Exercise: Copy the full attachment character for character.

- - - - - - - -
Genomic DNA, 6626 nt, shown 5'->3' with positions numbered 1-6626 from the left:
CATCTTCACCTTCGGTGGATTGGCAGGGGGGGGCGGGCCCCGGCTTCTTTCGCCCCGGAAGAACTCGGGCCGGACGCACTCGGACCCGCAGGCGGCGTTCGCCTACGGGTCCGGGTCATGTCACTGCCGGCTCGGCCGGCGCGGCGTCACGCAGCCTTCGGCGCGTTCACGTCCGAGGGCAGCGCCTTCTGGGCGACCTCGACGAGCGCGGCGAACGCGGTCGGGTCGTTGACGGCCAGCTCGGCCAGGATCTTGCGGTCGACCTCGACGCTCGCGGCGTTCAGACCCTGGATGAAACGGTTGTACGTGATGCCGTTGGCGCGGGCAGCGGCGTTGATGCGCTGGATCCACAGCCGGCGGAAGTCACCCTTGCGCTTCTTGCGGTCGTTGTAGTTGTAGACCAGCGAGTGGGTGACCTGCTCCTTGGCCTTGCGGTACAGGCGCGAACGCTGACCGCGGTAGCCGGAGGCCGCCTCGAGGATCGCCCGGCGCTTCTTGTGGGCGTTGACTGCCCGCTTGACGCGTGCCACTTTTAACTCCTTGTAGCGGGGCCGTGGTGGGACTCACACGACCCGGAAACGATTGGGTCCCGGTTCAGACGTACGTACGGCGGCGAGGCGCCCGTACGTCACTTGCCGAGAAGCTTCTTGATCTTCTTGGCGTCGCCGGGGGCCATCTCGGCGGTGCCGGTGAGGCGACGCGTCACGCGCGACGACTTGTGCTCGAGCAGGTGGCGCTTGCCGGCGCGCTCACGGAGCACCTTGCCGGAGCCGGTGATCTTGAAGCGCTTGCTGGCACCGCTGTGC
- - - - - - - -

Genomic DNA, 6626 nt, shown 5'->3' with positions numbered 1-6626 from the left:
CATCTTCACCTTCGGTGGATTGGCAGGGGGGGGCGGGCCCCGGCTTCTTTCGCCCCGGAAGAACTCGGGCCGGACGCACTCGGACCCGCAGGCGGCGTTCGCCTACGGGTCCGGGTCATGTCACTGCCGGCTCGGCCGGCGCGGCGTCACGCAGCCTTCGGCGCGTTCACGTCCGAGGGCAGCGCCTTCTGGGCGACCTCGACGAGCGCGGCGAACGCGGTCGGGTCGTTGACGGCCAGCTCGGCCAGGATCTTGCGGTCGACCTCGACGCTCGCGGCGTTCAGACCCTGGATGAAACGGTTGTACGTGATGCCGTTGGCGCGGGCAGCGGCGTTGATGCGCTGGATCCACAGCCGGCGGAAGTCACCCTTGCGCTTCTTGCGGTCGTTGTAGTTGTAGACCAGCGAGTGGGTGACCTGCTCCTTGGCCTTGCGGTACAGGCGCGAACGCTGACCGCGGTAGCCGGAGGCCGCCTCGAGGATCGCCCGGCGCTTCTTGTGGGCGTTGACTGCCCGCTTGACGCGTGCCACTTTTAACTCCTTGTAGCGGGGCCGTGGTGGGACTCACACGACCCGGAAACGATTGGGTCCCGGTTCAGACGTACGTACGGCGGCGAGGCGCCCGTACGTCACTTGCCGAGAAGCTTCTTGATCTTCTTGGCGTCGCCGGGGGCCATCTCGGCGGTGCCGGTGAGGCGACGCGTCACGCGCGACGACTTGTGCTCGAGCAGGTGGCGCTTGCCGGCGCGCTCACGGAGCACCTTGCCGGAGCCGGTGATCTTGAAGCGCTTGCTGGCACCGCTGTGC